Exploring the relationships among physical activity, social media use, and eating behaviours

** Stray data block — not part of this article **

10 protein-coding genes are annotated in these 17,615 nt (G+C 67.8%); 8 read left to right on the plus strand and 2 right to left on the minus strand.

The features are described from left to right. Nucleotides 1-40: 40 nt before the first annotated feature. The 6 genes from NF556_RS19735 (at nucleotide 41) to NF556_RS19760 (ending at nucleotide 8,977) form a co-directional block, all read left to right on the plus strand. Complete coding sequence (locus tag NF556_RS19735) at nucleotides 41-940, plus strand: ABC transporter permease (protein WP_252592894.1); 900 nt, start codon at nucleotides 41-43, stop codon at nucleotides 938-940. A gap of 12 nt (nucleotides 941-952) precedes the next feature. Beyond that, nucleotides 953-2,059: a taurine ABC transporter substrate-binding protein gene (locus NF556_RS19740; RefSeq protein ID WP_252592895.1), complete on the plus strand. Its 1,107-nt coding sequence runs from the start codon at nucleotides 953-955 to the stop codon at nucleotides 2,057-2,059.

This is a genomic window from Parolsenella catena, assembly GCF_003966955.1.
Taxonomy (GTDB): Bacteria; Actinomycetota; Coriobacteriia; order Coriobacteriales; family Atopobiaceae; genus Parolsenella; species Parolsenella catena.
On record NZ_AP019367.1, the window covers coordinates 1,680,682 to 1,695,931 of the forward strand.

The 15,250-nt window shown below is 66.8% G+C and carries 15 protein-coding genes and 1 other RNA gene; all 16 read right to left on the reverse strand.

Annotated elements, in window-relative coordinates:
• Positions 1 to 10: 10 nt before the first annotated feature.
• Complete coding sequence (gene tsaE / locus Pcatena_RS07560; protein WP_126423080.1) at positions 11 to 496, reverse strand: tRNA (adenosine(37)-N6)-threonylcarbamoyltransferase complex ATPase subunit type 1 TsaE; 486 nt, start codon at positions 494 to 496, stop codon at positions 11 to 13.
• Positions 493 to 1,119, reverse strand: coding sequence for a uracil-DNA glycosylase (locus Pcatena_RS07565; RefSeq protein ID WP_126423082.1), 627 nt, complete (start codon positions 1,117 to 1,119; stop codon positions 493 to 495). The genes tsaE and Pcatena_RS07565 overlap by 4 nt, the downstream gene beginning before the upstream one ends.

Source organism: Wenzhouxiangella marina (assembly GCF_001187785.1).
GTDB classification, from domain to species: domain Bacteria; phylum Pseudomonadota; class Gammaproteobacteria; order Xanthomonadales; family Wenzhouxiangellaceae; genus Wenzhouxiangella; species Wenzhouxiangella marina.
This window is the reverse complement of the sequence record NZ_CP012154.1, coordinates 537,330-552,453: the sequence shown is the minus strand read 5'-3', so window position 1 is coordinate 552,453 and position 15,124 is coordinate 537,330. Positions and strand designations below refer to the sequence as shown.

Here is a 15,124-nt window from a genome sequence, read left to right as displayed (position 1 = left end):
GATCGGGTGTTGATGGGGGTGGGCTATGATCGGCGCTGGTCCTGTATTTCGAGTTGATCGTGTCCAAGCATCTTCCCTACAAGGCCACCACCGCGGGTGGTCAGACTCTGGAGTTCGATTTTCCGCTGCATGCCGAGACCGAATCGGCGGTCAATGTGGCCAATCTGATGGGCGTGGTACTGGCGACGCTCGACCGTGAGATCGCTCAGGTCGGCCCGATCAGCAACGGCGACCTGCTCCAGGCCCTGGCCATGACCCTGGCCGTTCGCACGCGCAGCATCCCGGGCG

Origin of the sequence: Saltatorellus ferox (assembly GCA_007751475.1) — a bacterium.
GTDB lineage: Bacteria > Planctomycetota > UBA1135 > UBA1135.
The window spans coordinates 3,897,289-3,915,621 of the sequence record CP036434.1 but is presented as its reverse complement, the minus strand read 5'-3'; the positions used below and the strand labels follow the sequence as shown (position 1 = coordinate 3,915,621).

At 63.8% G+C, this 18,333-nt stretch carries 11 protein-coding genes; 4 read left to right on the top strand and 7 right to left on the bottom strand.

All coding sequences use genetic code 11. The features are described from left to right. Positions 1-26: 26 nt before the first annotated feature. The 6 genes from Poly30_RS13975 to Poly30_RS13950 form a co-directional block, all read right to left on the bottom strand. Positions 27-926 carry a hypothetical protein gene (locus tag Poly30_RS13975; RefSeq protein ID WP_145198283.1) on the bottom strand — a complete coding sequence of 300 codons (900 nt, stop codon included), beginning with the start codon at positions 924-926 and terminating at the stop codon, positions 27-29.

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According to the tripartite influence model of disordered eating, individuals develop disordered eating behaviours because they feel pressured by social agents to conform to appearance ideals, they engage in social comparison, and then they internalize these ideals (Thompson et al., 1999). This theory will be used to examine orthorexia nervosa (ON) development. ON is a pathological obsession with healthy eating (Bratman, 1997). Appearance ideals that are common in Western culture include thin and muscular ideals, which are spread through the use of fitspiration on social media and are displayed in aesthetic sports like body building. Fitspiration is the combination of fitness and inspiration and exists to motivate people to exercise and eat healthy (Marshall et al., 2019). In this study the potential for various aspects related to social media use and sport participation to serve as predictors for the development of ON were investigated. Based on the tripartite model of influence it was predicted that societal and interpersonal aspects of appearance ideals, frequent social media use, participation in aesthetic sports, frequent exercise, and a high drive for muscularity predict an individual’s ON risk. This investigation consisted of an online questionnaire of 404 participants recruited by various means. The participants were asked to respond to questions in order to assess their social media use, ON risk, internalization of popular media, drive for muscularity, participation in sports, and intensity of physical activity. A backwards regression analysis indicated that thin/low body fat ideals, muscular/athletic body ideals, and frequency of VSCO use predicted a greater risk for the development of ON, while frequency of Facebook use predicted less risk. Finally, participation in aesthetic and/or weight based sports may be related to the development of ON.